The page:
The history of Mukilteo Historical Society l Muk Revisited

By Joanne Mulloy, MHS President | Dec 05, 2018
Courtesy of: Mukilteo Historical Society MHS Officers in 1983: President, Bev Ellis; Vice President, Glee Shaver; Trustee, Mary Lou Morrow; Treasurer, Angie Cole; Secretary, Lavern Vanderlinden; Installing Officer, Randall Giersch (Bump).

A small group of dedicated Mukilteo residents drew up Bylaws for the new Mukilteo Historical Society (MHS) in 1965 as a step towards incorporation in 1966.

In 1967, letters were written to Senators Warren G. Magnuson and Henry M. (Scoop) Jackson requesting a site for a museum on the lighthouse property, which was then owned by the United States Coast Guard. Both replied that they would look into it.

During those early years, there were not many minutes of meetings held in private homes. Opal McConnell, the author of “Mukilteo Pictures and Memories” was secretary in the ’70s, joining the organization after her kids were grown and left home. She got up at 4 a.m. with her husband and wrote her book while her husband went to work at the Boathouse, their boat rental business. They lived in a storage loft above the Boathouse as newlyweds.

Prior to 1977, the city of Mukilteo established a Historical Commission with the purpose of collecting and recording historical facts and photos. The city purchased a fireproof file cabinet to safely store these records (which is still on the property today).

The charge for the Commission lines up with the current MHS mission statement, which reads: “Locate, acquire, restore, preserve and exhibit any and all articles, documents, photographs, papers, artifacts and other items of historic, cultural, educational, or scientific value which pertain to the City of Mukilteo and its environs.”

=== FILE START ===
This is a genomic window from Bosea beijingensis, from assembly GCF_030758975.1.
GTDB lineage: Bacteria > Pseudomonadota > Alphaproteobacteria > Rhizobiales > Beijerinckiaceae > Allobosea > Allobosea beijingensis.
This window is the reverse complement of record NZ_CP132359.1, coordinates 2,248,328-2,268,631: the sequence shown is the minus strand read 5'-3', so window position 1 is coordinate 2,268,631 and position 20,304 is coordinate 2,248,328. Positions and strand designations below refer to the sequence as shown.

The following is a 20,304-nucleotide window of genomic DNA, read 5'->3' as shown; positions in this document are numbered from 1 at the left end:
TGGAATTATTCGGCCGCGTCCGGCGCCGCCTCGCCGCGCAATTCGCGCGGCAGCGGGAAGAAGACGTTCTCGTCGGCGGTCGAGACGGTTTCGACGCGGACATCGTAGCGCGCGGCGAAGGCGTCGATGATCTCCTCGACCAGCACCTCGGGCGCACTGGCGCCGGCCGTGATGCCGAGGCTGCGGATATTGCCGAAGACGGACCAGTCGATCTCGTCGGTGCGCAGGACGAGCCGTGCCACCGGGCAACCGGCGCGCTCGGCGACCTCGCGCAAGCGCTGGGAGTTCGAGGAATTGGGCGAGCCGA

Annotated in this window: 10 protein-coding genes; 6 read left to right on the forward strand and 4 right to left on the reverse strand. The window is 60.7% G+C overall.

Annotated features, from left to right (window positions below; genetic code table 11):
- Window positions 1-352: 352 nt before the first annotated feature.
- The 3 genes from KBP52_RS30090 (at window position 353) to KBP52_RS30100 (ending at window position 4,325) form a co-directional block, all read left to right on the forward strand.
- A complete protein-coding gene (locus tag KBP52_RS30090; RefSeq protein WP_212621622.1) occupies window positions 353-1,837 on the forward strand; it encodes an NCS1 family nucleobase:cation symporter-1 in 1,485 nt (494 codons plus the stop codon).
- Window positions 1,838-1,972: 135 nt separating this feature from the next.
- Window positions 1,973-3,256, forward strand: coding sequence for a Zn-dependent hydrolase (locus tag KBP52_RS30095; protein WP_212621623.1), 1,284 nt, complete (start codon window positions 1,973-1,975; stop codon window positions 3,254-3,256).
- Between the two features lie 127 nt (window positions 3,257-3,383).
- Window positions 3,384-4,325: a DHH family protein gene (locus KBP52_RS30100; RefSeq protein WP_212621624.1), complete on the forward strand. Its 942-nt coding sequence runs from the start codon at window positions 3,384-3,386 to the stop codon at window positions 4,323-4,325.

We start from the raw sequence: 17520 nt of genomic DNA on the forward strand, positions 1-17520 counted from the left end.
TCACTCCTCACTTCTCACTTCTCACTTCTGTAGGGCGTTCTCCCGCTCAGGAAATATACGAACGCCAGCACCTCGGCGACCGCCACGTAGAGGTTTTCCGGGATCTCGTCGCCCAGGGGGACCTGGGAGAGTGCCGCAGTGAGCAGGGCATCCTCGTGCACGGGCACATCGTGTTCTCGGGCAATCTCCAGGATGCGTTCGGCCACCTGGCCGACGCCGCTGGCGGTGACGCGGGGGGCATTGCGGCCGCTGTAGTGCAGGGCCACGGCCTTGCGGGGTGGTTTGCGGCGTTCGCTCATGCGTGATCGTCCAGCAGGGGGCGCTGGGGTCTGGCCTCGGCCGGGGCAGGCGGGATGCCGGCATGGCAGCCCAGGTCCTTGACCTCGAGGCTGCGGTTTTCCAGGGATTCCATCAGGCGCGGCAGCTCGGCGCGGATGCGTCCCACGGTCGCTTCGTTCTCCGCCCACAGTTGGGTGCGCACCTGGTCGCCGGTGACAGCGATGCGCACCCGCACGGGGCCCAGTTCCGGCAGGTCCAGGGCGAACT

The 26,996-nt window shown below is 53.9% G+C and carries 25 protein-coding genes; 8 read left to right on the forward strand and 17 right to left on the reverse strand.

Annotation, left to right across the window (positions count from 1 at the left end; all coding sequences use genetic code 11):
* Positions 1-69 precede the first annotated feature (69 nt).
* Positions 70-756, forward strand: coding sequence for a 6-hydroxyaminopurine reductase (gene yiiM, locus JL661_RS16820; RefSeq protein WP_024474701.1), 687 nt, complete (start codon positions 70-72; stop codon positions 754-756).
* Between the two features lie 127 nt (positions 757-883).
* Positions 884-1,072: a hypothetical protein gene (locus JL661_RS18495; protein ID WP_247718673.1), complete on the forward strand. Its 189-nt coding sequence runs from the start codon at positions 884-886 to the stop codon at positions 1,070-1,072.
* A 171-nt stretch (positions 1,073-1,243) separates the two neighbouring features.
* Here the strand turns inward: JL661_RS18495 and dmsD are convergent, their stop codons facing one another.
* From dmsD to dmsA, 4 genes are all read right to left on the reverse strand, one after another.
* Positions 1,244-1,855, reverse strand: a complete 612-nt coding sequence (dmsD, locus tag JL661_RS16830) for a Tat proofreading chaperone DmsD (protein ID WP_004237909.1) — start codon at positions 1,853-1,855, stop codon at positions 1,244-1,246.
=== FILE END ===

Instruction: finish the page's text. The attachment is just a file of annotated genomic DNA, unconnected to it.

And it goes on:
MHS still collaborates with the city of Mukilteo to carry out this purpose.

In 1977, Opal’s book was printed. Two years later, a museum space was created in Room 201 of the Rosehill School.  Bev Ellis was president for five years during this time.

In 1991, the city of Mukilteo leased the lighthouse from the Coast Guard. The following year, Mim Loree became president. Lighthouse tours provided by MHS started on May 14, 1992. The beginning gift shop started out as a small display cabinet/counter inside the lighthouse.

In 1992, the museum was moved from Rosehill School to a portable. In 1997, the gift shop moved to the garage and a fundraiser for purchasing floor tiles in the lighthouse and Interpretive Center was launched.

These tiles are a popular attraction now as people try to find the tiles their family purchased or inquire about buying a new tile.  The tiles sold out in 1997 so this is not an option.

In 1999, under President Chris Wilson, MHS headquarters moved to the light station. Volunteers started maintaining the gardens. Funds were raised to restore 17 headstones at Pioneer Cemetery.

In 2001, the U.S. Coast Guard gifted the lighthouse to the city of Mukilteo. MHS currently has a facility use agreement with the city to staff the lighthouse and plan events.